Yesterday's JP Morgan implosion has now put any lingering questions to rest.
Wall Street banks simply cannot be trusted to manage the massive risks they are taking.
After the financial crisis, when most of the world's banks were revealed to have been run by reckless gamblers, a couple of institutions stood above the fray.
JP Morgan was one of them.
Well-run banks should be trusted not to be so colossally reckless and stupid.
Well-run banks should be allowed to manage their own risks. Well-run banks should not be hammered with straight-jacket regulations that would stymie their marvelous and creative innovation. Well-run banks should be free to look after themselves, like responsible adults.
And the banking lobbying engine rushed this message to Washington and threw money around. And the lobby quickly persuaded Congress that Wall Street was fine, that the financial crisis was an aberration, that Wall Street should be left alone.
JP Morgan was the prime engine of this message. And its brilliant CEO, Jamie Dimon, was Wall Street's defiant Adult-In-Chief.
Dimon had credibility, because unlike all the other incompetent banks, his bank hadn't imploded and brought the system to the edge of catastrophe...
But now JP Morgan has blown up.
So we finally know the truth about Wall Street, a truth most Wall Street observers have known all along:
This is in part because, time and again, Wall Street has demonstrated that it doesn't even KNOW what risks it is taking.
In short, Wall Street bankers are just a bunch of kids playing with dynamite.
There are two reasons for this, neither of which boil down to "stupidity."
- The first reason is that the gambling instruments the banks now use are mind-bogglingly complicated. Warren Buffett once described derivatives as "weapons of mass destruction." And those weapons have gotten a lot more complex in the past few years.
The second reason is particularly insidious. The worst thing that can happen to a trader who blows a huge bet and demolishes his firm—literally the worst thing—is that he will get fired. Then he will immediately go get a job at a hedge fund and make more than he was making before he blew up the firm.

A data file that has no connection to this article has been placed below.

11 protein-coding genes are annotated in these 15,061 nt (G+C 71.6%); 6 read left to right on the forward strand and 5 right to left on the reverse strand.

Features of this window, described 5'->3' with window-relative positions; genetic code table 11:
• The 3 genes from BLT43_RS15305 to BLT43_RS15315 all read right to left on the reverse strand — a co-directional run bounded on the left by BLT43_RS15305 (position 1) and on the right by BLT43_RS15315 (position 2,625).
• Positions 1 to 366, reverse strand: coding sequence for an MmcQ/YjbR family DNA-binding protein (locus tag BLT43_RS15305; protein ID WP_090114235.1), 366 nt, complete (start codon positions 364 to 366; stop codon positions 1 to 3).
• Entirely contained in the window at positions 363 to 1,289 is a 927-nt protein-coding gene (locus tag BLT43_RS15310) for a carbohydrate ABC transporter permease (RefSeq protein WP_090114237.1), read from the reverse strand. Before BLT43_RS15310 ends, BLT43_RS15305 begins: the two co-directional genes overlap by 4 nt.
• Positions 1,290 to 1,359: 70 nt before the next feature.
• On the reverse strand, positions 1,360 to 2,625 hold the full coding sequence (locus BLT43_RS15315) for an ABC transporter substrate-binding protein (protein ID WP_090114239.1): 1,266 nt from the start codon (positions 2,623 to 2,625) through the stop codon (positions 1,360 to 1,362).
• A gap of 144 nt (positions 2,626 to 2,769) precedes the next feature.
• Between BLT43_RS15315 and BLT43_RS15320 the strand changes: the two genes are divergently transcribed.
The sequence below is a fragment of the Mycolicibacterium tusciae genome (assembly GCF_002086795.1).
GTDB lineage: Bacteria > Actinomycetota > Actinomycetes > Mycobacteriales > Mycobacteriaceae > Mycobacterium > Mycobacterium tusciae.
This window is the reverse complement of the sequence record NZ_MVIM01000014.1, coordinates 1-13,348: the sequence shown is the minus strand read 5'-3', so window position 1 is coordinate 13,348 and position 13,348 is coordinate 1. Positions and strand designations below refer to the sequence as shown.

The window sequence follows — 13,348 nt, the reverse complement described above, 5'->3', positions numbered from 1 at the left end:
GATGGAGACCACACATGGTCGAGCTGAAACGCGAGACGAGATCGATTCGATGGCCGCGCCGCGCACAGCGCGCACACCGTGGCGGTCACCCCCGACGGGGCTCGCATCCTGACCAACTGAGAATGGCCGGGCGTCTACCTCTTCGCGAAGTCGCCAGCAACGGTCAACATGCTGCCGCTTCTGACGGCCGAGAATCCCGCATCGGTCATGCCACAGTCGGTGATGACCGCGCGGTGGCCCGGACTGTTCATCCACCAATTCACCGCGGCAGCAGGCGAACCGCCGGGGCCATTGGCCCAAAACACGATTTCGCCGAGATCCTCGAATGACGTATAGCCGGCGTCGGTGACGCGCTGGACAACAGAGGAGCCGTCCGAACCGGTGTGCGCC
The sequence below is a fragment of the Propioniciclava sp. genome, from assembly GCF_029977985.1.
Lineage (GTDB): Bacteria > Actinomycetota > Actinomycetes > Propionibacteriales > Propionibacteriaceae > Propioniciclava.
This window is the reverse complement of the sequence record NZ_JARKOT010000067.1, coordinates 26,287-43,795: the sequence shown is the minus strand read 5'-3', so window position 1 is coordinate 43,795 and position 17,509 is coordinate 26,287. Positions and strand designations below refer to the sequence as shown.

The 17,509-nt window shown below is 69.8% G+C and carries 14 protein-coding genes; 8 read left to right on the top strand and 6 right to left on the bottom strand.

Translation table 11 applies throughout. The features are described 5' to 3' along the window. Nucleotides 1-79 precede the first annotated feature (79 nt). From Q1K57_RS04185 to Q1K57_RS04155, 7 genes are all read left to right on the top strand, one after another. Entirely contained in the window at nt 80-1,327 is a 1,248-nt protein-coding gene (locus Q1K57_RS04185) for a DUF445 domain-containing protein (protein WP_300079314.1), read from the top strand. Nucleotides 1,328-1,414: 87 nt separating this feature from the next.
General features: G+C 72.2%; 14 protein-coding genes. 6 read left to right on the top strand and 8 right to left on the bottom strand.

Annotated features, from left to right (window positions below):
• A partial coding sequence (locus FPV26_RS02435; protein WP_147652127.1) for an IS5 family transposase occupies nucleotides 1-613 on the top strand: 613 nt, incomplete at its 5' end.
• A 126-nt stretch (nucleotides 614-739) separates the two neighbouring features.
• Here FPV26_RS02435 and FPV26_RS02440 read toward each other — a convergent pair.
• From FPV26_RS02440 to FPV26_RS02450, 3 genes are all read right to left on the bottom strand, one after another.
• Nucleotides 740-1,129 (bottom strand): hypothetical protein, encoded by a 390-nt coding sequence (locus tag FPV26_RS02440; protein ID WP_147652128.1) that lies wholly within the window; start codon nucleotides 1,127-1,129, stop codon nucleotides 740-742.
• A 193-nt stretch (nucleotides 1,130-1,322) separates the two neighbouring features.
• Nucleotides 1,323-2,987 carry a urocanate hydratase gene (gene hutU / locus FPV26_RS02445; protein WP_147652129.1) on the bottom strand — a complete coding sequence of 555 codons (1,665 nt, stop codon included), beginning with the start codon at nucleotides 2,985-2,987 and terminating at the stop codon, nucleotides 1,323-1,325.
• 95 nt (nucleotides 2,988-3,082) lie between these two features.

- The second reason is that Wall Street's incentive structure is fundamentally flawed: Bankers get all of the upside for winning bets, and someone else—the government or shareholders—covers the downside.
Meanwhile, if the trader's bet works—and the bigger the better—he'll look like a hero and collect an absolutely massive bonus.
If you had those incentives, you would do exactly the same thing that Wall Street traders do: Bet the company, day after day. (It's not your company, after all, so who the heck cares?)
So, what's the solution?
It's very simple.
Congress needs to:
- Radically increase bank capital requirements, so even massive bets can't threaten the system
- Once again, separate "banking" from Wall Street gambling. Glass Steagall worked very well for 70 years—let's bring it back.
That's the answer.
- Lay out a plan, in advance, to manage the failure of even the largest financial institutions—by stepping in, seizing the bank, firing management, zeroing out shareholders, haircutting bondholders, and then injecting new SENIOR capital (fully protected) and re-floating or selling off the firm. This will allow the entity to keep operating, and it will stick the losses where they belong—with the idiots who bought the bank's stock or loaned it money. Meanwhile, the systemic threat will be eliminated.
And now that JP Morgan has proven that even "the best" banks haven't the faintest idea what they're doing (or don't care), it's time for Congress to finally make it happen...